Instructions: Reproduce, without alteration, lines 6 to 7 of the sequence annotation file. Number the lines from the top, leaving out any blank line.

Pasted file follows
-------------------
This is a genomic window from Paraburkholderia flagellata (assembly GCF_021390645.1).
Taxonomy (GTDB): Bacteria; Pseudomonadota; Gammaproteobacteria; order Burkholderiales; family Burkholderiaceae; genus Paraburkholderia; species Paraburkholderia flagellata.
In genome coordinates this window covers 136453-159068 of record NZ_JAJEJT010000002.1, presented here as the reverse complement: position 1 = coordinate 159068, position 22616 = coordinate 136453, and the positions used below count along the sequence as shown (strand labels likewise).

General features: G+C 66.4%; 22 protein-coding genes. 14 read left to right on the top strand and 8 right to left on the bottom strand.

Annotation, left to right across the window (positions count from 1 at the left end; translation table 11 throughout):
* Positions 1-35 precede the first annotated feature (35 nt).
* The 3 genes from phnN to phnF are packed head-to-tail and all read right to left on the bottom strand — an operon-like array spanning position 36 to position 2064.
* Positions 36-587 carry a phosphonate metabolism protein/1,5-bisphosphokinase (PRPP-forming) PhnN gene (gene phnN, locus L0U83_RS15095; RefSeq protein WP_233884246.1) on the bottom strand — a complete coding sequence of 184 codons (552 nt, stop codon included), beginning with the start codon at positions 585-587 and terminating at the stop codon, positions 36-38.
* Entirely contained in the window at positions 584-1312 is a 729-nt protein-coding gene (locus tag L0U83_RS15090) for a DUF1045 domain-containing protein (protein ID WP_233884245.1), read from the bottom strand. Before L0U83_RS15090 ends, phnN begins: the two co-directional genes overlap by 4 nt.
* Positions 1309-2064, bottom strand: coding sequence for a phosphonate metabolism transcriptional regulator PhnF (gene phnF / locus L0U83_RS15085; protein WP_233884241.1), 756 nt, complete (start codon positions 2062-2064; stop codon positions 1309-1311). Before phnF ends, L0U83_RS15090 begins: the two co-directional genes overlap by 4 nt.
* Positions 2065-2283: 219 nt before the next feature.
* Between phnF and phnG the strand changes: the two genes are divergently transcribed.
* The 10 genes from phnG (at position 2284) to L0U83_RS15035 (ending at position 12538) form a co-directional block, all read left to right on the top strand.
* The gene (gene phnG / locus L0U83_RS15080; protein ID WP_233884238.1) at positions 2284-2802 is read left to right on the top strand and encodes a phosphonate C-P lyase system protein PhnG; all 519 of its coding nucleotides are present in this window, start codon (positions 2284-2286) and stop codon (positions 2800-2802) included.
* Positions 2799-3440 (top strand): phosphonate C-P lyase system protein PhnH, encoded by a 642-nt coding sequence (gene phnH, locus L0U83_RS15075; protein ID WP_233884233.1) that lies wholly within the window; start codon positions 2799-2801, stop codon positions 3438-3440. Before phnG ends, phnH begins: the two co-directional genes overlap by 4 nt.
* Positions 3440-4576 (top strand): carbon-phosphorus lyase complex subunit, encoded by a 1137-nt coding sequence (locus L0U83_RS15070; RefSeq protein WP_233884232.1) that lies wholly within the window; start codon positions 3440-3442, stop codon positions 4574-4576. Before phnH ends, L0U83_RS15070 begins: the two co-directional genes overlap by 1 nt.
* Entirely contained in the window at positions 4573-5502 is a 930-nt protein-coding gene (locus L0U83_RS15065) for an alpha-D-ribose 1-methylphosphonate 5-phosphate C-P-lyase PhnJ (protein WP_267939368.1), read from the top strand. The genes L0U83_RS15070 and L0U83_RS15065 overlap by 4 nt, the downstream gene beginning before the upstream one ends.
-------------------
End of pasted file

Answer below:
* Positions 1-35 precede the first annotated feature (35 nt).
* The 3 genes from phnN to phnF are packed head-to-tail and all read right to left on the bottom strand — an operon-like array spanning position 36 to position 2064.